In an earlier post on this blog, I asked: “How soon will it be before we see retail behemoths like Wal-Mart go from exiting the grid at their warehouse facilities, to actually selling Wal-Mart generated electricity to their customers (want to refuel your electric vehicle at a lower cost than at home? Just top off at the local Wal-Mart recharging station, where power is delivered from Wal-Mart’s roof to your car’s battery in minutes, not hours, at a savings of 10-15-30% lower than the cost of electricity from your home outlet).”
The idea that non-utility entities will move aggressively into the utility arena recently took a significant step toward reality. As described here, Google continues to push into the supply side of industry. Now, just a few weeks after Google’s announcement, Ikea released its plans to sell photovoltaic solar panel packages in its 17 British stores within the next 10 months. The systems, from Chinese manufacturer Hanergy Solar Group, will cost roughly $9,200 for a three-bedroom home. Thanks to subsidies from the British government subsidies, Ikea estimates that purchasers will be able to see returns within seven years.
The implications of these two announcements reach around the world. While utilities, regulators and policy makers continue to debate issues such as the economic and non-economic benefits associated with clean energy subsidies and the question of how much, if anything, utilities should pay for excess power produced by rooftop solar, microgrids, etc., the march toward a new business model in the utility sector continues at an ever-increasing pace.
Of course, questions abound. For how long will government subsidies continue? Will regulators embrace the non-economic effects of renewable energy in a manner that causes further uncertainty to financial markets, or will a standard be adopted that gives utilities, rate payers, financial analysts and regulators assurance that financial models properly reflect both the costs and the benefits associated with renewable energy? How will decisions like Ikea’s influence public policy and vice-versa? Will Ikea’s decision spur additional investment in rooftop solar? Will utility organizations such as EPRI and EEI fight the move to smaller, decentralized generation, or will they and their member utilities lead the way?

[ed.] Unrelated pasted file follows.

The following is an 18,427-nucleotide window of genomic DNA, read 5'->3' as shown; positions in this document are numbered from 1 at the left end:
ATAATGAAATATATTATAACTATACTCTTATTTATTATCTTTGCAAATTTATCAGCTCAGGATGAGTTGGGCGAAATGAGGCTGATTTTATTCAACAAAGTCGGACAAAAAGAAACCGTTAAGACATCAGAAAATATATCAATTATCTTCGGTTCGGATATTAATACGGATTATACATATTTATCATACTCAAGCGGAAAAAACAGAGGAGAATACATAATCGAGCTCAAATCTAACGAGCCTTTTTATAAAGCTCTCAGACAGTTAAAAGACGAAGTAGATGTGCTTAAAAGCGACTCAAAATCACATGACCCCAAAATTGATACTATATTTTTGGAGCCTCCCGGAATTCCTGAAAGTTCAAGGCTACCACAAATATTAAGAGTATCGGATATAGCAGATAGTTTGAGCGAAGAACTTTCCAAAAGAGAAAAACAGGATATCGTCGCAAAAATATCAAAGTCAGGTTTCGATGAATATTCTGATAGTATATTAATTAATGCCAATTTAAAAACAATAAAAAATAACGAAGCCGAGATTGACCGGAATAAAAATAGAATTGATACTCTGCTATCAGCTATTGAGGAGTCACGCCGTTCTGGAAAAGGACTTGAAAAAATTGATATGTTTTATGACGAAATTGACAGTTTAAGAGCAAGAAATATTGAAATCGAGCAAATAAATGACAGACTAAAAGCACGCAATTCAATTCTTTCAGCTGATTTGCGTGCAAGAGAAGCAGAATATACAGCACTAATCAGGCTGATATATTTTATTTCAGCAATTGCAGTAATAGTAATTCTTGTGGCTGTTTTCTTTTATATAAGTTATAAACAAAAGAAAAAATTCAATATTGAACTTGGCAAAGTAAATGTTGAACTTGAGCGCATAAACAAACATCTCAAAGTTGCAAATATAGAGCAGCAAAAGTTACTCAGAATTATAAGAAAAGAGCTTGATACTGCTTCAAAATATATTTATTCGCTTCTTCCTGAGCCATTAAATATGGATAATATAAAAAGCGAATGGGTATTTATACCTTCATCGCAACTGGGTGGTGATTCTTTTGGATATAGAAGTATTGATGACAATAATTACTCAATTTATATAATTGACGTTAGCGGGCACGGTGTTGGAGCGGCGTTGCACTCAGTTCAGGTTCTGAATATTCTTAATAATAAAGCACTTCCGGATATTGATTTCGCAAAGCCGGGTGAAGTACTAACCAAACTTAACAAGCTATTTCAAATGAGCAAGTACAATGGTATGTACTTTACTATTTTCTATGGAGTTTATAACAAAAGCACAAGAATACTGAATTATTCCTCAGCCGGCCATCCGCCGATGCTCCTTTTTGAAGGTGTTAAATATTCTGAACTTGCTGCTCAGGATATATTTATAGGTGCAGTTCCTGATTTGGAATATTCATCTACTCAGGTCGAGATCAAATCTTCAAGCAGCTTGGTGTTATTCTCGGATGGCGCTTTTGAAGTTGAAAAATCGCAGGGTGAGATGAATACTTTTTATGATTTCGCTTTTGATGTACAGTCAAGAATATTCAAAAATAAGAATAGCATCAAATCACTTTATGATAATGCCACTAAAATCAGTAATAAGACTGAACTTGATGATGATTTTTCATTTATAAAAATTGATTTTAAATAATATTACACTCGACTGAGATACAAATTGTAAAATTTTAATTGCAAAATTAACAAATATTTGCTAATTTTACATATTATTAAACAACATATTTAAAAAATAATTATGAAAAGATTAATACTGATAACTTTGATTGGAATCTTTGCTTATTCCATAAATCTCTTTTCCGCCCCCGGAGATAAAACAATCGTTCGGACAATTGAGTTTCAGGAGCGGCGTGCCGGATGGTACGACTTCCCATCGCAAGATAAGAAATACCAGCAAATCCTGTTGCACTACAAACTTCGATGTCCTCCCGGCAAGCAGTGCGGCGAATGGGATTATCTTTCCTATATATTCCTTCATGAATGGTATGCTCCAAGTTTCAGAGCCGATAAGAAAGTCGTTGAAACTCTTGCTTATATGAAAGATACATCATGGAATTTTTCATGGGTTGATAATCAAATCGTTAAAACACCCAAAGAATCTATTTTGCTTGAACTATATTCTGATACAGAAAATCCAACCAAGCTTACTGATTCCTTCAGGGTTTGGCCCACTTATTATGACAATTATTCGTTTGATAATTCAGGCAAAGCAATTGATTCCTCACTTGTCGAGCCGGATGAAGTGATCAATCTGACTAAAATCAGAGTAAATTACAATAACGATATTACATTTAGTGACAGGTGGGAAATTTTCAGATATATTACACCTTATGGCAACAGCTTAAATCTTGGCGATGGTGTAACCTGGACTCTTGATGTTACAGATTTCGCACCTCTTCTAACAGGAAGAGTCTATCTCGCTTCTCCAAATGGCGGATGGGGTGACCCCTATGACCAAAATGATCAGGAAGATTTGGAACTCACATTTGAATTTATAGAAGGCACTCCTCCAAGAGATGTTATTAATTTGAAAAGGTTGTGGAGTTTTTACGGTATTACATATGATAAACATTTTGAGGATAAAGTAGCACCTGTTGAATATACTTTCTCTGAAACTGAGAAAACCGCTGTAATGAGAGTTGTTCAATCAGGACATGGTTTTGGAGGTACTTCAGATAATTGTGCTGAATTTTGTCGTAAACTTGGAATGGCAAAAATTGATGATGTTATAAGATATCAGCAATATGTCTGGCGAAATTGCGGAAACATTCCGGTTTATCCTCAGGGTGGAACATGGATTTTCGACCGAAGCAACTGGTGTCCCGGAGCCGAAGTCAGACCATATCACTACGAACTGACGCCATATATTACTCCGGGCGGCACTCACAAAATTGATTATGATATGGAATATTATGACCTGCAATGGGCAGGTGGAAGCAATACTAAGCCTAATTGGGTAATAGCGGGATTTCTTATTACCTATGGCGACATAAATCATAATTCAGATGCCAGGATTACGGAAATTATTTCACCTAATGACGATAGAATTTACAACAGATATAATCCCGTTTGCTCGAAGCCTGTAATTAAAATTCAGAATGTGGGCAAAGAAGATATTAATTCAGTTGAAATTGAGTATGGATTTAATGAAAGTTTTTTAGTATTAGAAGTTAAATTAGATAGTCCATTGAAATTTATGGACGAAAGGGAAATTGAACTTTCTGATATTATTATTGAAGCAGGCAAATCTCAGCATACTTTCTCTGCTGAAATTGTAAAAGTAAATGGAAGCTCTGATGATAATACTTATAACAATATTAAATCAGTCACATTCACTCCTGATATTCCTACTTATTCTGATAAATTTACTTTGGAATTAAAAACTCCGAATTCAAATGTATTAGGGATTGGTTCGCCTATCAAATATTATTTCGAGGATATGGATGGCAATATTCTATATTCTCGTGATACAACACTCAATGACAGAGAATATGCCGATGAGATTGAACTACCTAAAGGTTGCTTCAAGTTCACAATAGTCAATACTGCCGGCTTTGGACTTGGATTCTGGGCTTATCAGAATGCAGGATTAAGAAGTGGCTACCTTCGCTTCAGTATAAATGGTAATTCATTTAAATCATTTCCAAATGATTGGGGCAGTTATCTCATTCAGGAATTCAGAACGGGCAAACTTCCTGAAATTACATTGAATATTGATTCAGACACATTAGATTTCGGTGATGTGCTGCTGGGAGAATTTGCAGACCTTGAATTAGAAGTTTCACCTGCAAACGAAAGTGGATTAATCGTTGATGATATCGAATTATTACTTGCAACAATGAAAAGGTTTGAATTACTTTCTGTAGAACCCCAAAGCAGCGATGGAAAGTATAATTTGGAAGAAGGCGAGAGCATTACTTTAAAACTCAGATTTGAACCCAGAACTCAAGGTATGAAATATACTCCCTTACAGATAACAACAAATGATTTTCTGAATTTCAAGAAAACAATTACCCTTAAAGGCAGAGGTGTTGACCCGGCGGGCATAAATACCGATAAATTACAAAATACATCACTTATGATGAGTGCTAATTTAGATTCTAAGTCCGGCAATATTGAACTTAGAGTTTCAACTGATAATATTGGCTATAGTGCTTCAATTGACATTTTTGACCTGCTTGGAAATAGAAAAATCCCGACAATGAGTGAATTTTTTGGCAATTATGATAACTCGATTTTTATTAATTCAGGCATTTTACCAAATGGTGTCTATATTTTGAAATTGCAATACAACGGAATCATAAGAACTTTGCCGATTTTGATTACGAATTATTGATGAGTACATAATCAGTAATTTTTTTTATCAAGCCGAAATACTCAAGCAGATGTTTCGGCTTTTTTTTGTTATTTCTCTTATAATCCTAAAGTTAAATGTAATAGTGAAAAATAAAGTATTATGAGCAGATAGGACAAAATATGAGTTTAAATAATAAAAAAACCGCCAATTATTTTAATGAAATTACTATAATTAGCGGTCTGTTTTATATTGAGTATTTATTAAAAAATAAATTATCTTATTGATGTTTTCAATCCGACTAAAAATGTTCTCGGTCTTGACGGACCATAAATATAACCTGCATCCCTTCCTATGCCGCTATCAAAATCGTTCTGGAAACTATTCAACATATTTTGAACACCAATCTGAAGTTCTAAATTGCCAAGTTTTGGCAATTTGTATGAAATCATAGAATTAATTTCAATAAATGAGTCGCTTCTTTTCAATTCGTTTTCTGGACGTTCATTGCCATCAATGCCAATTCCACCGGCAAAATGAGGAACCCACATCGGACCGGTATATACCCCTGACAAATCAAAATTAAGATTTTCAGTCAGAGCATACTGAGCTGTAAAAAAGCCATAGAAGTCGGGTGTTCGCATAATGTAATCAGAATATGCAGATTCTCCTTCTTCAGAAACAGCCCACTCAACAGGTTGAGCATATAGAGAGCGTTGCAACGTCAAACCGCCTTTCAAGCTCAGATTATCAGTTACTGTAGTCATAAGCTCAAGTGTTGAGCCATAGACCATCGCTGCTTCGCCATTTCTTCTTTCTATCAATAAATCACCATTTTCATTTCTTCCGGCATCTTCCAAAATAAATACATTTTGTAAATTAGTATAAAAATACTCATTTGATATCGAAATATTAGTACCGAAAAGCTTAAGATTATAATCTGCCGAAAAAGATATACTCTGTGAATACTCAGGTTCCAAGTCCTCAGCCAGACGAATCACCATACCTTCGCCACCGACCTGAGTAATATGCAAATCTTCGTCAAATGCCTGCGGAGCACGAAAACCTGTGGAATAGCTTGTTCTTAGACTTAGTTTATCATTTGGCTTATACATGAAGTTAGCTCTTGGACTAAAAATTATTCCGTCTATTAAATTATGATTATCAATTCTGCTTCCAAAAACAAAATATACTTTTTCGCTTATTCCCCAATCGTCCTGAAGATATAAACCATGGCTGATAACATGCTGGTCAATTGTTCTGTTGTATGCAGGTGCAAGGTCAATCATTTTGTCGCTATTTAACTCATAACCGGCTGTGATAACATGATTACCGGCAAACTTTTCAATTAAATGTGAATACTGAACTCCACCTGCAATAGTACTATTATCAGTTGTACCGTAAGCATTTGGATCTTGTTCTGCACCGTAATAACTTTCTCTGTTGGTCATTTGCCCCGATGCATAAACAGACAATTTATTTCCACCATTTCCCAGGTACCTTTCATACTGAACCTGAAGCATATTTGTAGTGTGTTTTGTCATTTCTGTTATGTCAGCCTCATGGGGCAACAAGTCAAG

No doubt these and dozens of other questions need to be explored by utilities, regulators, policy makers and consumer advocates. How these issues are decided increasingly will shape investments, pricing and utility rates in the months and years to come. Methodically assessing – today – the possibilities that are likely to unfold in the future would be exceptionally useful for all stakeholders.
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